When cinephiles and movie writers bemoan the quality of the Oscars, one could argue it's because they fondly remember years when the Academy had a mountain of riches to choose from.

For example, the 12th Academy Awards saw Gone with the Wind top fellow masterpieces Mr. Smith Goes to Washington, Stagecoach, and The Wizard of Oz for Best Picture, another other films. Best Actor at the 40th Academy Awards was another historic fight—this time between Rod Steiger for In the Heat of the Night [the winner], Warren Beatty in Bonnie and Clyde, Dustin Hoffman in The Graduate, Paul Newman in Cool Hand Luke, and Spencer Tracy in Guess Who's Coming to Dinner.

The 49th Academy Awards was packed with monumental films and performances. It was March 28, 1977, and the biggest stars in Hollywood gathered to celebrate a phenomenal film year. Our essential this week, Network, was one of the nomination leaders that year with ten. It lost Best Picture to Rocky, its nominations co-leader, but still took home a number of major awards.

For the sake of [relative] brevity, we're only re-analyzing the year's major categories in which Network was in contention for gold. That means only casually remarking on Rocky's deserved Best Film Editing win over the Sidney Lumet film, Bound for Glory's historic Best Cinematography award [it was the first to use the newly invented Steadicam for moving shots], and Paddy Chayefsky's Best Original Screenplay win for what is this writer's all-time favorite screenplay [though don't sleep on the underrated Hollywood blacklisting dramedy The Front].

Best Actress in a Supporting Role
The Nominees:
Jane Alexander [All the President's Men]
Jodie Foster [Taxi Driver]
Lee Grant [Voyage of the Damned]
Piper Laurie [Carrie]
Beatrice Straight [Network]

Winner: Beatrice Straight
Who Should Have Won: Piper Laurie

I was unable to catch up with Grant's work in Voyage before putting together this article, so with due respect, we'll focus on the murderer's row of Straight, Alexander, Foster, and Laurie.

It's fair to say Foster's is the most culturally relevant performance today. Not only did it start the career of one of our most beloved actresses, but of all the films acknowledged by the Academy this year, Taxi Driver’s legacy looms largest. It’s a monumental piece of work from someone on film’s Mount Rushmore. But as much as I love Foster’s work in the film, and while I’d give her this award in almost any other year, she’s a runner-up here.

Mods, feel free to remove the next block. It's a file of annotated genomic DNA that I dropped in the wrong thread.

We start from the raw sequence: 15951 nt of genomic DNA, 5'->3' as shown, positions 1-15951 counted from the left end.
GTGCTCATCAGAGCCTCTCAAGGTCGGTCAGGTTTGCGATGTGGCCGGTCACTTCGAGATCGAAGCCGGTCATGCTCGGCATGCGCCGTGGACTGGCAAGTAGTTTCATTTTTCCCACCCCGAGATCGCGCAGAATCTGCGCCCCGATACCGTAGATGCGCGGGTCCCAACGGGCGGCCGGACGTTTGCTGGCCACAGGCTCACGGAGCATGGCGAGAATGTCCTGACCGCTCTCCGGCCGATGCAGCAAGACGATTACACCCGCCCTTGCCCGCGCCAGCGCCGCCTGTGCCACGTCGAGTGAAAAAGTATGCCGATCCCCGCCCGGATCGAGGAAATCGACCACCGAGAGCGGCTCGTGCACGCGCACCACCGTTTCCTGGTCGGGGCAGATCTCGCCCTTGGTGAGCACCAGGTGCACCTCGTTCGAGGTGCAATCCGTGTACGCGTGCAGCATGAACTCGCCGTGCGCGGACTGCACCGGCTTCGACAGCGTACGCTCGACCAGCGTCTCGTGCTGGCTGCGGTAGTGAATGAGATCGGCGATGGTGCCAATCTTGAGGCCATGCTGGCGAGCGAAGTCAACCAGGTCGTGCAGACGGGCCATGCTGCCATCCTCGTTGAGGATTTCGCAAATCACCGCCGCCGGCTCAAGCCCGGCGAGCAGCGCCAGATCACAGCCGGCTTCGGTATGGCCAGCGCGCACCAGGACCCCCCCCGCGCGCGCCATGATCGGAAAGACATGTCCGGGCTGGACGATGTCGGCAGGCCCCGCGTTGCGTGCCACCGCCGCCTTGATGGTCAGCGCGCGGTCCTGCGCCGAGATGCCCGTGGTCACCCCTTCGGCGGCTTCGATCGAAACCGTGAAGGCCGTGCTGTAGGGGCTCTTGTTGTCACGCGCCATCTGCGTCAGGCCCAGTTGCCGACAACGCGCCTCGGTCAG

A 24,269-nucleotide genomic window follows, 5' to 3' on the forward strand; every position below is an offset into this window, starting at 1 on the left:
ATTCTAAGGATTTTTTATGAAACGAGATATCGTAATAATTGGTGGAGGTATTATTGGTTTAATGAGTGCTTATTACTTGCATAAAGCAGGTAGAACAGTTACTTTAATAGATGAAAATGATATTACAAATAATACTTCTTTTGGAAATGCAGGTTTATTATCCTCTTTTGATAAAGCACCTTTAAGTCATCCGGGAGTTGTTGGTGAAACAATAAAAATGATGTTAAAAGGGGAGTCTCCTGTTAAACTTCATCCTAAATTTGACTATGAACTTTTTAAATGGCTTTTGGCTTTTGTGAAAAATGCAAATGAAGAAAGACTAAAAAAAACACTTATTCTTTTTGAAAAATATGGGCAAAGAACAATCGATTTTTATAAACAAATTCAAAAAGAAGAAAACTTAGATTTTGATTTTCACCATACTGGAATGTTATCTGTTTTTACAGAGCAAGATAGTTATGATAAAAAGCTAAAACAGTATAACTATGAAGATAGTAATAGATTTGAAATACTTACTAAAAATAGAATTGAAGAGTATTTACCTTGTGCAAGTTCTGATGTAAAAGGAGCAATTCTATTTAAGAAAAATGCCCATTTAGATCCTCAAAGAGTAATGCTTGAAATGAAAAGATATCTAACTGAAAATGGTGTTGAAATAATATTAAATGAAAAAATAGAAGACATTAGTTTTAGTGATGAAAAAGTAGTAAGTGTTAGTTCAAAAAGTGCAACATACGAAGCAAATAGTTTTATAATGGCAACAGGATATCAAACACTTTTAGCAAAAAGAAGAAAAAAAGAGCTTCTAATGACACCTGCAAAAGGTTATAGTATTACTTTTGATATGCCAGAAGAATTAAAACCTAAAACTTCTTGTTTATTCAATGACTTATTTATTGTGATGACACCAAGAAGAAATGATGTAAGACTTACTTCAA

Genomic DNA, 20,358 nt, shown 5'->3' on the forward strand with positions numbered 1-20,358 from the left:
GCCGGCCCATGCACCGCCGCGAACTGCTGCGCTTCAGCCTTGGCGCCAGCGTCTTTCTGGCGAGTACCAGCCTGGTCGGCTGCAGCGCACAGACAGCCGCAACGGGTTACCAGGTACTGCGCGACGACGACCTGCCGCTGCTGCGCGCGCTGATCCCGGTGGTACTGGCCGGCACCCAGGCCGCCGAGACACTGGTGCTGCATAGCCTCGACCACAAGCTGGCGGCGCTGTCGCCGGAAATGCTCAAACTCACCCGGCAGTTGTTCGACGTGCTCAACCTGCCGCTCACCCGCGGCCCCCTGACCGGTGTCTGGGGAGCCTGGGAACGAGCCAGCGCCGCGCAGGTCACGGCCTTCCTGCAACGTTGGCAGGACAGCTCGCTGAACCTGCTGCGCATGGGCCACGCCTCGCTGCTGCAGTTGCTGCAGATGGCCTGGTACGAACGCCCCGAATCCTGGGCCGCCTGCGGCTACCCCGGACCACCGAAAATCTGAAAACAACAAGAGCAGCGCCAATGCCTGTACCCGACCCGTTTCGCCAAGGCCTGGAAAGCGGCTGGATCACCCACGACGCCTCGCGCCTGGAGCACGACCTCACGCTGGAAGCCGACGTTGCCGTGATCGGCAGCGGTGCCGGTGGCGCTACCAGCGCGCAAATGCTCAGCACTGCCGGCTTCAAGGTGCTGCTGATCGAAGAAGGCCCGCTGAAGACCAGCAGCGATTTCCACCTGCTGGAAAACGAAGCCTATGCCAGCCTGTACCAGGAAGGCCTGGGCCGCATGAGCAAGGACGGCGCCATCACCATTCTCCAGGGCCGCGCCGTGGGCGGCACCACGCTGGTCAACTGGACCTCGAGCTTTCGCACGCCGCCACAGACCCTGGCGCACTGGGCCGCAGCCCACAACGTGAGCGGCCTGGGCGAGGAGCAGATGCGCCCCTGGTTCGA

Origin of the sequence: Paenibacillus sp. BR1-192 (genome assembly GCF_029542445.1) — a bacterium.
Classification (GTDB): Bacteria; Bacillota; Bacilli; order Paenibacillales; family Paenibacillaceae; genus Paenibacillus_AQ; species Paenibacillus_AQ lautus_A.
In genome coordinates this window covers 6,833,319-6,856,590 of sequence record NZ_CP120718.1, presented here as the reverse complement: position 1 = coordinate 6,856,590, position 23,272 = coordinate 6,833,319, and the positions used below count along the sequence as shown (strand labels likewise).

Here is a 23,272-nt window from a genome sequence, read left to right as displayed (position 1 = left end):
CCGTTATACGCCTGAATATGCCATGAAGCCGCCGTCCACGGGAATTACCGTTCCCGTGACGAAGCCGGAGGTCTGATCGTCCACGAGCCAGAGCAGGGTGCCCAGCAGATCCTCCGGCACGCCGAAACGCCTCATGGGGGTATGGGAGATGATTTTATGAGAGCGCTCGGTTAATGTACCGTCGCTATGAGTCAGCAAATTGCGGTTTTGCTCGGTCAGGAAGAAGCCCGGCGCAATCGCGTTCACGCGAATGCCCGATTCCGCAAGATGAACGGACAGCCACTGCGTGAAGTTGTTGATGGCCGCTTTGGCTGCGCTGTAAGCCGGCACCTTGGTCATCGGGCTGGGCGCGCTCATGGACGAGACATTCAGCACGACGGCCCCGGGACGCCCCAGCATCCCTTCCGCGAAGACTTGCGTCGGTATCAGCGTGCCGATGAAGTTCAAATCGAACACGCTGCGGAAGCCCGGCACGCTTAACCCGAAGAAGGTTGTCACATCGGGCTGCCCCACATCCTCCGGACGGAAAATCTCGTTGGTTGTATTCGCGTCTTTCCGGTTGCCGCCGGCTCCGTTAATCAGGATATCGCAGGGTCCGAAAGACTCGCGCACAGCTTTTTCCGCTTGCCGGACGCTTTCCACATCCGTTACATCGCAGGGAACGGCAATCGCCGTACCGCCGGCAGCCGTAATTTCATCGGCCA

If Foster is a runner-up, Alexander is in the “lucky to be here” camp. All the President’s Men works because it never devolves into melodramatic nonsense, but it’s a classic case of the whole being worth more than the sum of its parts. She’s good, as are her co-stars, but she’s a cog in a well-oiled machine.

Ditto for the winner, Straight. She’s best remembered for being one of the Academy Award winners with the least amount of screentime. There’s no denying she makes the most of what little she’s given—her scene with William Holden is among Network’s finest, but compared to my personal favorite performance in the lineup, Straight’s one great scene falls a little short.

Then there’s Laurie. Oh my word. As Carrie’s mother, she’s a slab of chicken-fried steak swimming in gravy. If that’s your thing, the magic [and horror] of this performance is undeniable. It’s my thing.

Best Actor in a Supporting Role
The Nominees:
Ned Beatty [Network]
Burgess Meredith [Rocky]
Laurence Olivier [Marathon Man]
Jason Robards [All the President's Men]
Burt Young [Rocky]

Winner: Jason Robards
Who Should Have Won: Burgess Meredith

In addition to being a total De Palma stan, the other thing I should disclose up front is that I’m a Philly guy, and Rocky is my jam. It’s hard looking back to separate what Burgess Meredith did in the first film and his entire body of work throughout the series, but Mickey is one of those great Philly characters, and in what’s probably the weakest category of these six, I want to give him some retroactive gold.

The actual winner was Robards, who’s quite good as Post editor Ben Bradlee, but over all five of these guys, it probably should have been Hal Holbrook, who stole every All the President’s Men scene he’s in as the informant Deep Throat. Watching the journalism drama today, this egregious snub stuck with me.